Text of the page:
God Knew

I imagine the night as cold and bustling, noisy and confused.  It might feel like the stereotypical family vacation: tired children, stressed mamas, frustrated fathers.  It probably didn’t sound like silence, look like glittering candlelight, feel like a fireside.  Welcome to our world, Jesus.

For the many, many years that prophets had told of Him, you would think the world would have been better prepared.  Glistening garlands, choruses of carols, abundant presents, and above all, lives scrubbed clean for the arrival of a Messiah.  But just like the last-minute shoppers, the impatient workers, the frustrated families, the people weren’t ready.  God knew; there was no facade of preparation and perfection that could trick His omniscient eye.  He knew, and He sent Jesus anyway.

God knew that Jesus was coming to a stable, not a palace.  He knew that His first bed would be a manger, not a crib.  He knew that Jesus would be denied, hated, discounted, and betrayed.  He knew, and He sent Jesus anyway. As Chris Rice sings, He “wraps our injured flesh around Him”, “Breathes our air and walks our sod”.  He is with us, among us, one of us, but Holy. Oh, so Holy.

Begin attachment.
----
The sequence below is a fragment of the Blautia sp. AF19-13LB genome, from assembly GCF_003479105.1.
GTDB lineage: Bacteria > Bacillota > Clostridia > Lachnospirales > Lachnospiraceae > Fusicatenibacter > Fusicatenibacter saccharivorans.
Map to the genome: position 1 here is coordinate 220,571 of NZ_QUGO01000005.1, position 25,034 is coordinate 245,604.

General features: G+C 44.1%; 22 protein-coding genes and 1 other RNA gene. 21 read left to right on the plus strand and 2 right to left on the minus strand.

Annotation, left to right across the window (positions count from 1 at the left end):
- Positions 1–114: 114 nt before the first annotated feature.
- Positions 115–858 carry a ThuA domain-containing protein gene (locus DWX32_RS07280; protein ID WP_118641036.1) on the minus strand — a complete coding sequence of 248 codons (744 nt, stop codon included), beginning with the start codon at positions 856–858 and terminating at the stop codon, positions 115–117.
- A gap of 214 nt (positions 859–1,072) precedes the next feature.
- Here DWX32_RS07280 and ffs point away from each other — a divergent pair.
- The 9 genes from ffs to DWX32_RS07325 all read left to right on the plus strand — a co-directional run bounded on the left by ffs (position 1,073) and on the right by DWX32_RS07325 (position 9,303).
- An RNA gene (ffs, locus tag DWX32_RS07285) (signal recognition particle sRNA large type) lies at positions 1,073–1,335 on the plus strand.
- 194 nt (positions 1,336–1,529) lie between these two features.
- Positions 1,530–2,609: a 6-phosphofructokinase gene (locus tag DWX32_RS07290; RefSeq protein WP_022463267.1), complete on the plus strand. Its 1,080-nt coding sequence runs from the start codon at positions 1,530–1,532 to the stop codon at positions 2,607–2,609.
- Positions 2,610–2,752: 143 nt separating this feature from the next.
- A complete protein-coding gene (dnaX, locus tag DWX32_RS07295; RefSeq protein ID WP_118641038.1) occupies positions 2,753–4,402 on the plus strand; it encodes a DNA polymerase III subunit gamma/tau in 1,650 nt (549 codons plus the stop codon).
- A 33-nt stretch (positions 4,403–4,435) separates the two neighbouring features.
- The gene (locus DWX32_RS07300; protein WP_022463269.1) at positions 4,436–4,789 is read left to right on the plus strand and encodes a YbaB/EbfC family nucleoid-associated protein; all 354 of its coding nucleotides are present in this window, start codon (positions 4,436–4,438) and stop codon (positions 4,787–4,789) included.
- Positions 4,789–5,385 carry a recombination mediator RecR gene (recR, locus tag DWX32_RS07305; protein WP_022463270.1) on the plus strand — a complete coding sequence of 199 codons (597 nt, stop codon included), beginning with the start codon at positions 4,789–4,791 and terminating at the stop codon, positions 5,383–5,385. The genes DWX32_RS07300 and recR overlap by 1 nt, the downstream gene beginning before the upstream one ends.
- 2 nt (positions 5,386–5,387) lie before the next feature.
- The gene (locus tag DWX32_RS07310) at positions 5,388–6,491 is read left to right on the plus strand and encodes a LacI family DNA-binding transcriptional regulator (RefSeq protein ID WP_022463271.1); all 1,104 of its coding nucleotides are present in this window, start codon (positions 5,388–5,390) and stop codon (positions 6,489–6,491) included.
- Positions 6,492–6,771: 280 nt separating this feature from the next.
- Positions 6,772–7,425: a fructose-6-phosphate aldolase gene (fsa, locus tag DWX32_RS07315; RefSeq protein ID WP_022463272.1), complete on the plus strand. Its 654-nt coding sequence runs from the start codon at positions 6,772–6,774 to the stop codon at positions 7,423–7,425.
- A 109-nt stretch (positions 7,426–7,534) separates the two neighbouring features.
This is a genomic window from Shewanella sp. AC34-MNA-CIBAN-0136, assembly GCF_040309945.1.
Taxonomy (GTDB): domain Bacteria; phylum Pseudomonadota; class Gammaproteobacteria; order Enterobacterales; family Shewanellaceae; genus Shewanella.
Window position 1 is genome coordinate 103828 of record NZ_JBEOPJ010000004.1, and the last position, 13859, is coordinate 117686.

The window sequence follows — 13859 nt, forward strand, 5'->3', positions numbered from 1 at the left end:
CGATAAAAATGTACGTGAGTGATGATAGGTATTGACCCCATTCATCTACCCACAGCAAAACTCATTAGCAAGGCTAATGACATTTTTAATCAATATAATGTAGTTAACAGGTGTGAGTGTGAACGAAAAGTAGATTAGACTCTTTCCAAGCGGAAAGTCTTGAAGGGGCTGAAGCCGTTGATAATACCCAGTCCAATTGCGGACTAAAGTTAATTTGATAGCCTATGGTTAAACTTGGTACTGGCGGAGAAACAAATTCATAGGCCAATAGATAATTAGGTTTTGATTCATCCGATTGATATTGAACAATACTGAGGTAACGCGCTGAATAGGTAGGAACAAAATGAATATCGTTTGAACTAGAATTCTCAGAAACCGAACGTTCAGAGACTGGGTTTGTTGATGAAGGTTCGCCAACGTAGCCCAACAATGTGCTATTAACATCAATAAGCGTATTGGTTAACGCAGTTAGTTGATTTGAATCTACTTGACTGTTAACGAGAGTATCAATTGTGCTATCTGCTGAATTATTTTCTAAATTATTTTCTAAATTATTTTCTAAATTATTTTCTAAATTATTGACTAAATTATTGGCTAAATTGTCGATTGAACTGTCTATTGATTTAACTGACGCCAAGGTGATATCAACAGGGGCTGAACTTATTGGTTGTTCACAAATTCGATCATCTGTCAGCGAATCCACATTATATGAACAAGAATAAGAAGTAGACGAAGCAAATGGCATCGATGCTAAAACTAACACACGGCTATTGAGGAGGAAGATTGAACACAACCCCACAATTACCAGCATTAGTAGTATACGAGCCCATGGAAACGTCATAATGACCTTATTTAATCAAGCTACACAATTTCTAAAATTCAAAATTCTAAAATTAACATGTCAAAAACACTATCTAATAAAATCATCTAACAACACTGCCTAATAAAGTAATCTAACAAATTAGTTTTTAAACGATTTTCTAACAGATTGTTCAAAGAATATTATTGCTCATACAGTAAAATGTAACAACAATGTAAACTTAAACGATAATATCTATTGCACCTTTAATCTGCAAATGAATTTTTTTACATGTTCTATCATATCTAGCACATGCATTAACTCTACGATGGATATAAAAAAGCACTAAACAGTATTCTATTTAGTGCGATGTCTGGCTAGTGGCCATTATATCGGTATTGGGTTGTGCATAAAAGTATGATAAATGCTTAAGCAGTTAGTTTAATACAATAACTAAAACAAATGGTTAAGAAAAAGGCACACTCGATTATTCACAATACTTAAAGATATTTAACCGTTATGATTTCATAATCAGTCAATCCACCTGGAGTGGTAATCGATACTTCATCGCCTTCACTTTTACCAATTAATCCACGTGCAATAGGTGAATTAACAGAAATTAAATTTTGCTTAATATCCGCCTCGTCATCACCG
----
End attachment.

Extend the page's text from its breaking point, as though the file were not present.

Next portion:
Today, not much has changed.  He knows our world is broken, violent, ambivalent.  He knows my heart is selfish and self-righteous.  He sees my unpreparedness, and He gives me Jesus anyway.  Like the neighbor with no pretense, He invites himself into our mess, if we are willing.  And, whether ignored or rejected, He keeps offering to walk among us, with us, beside us.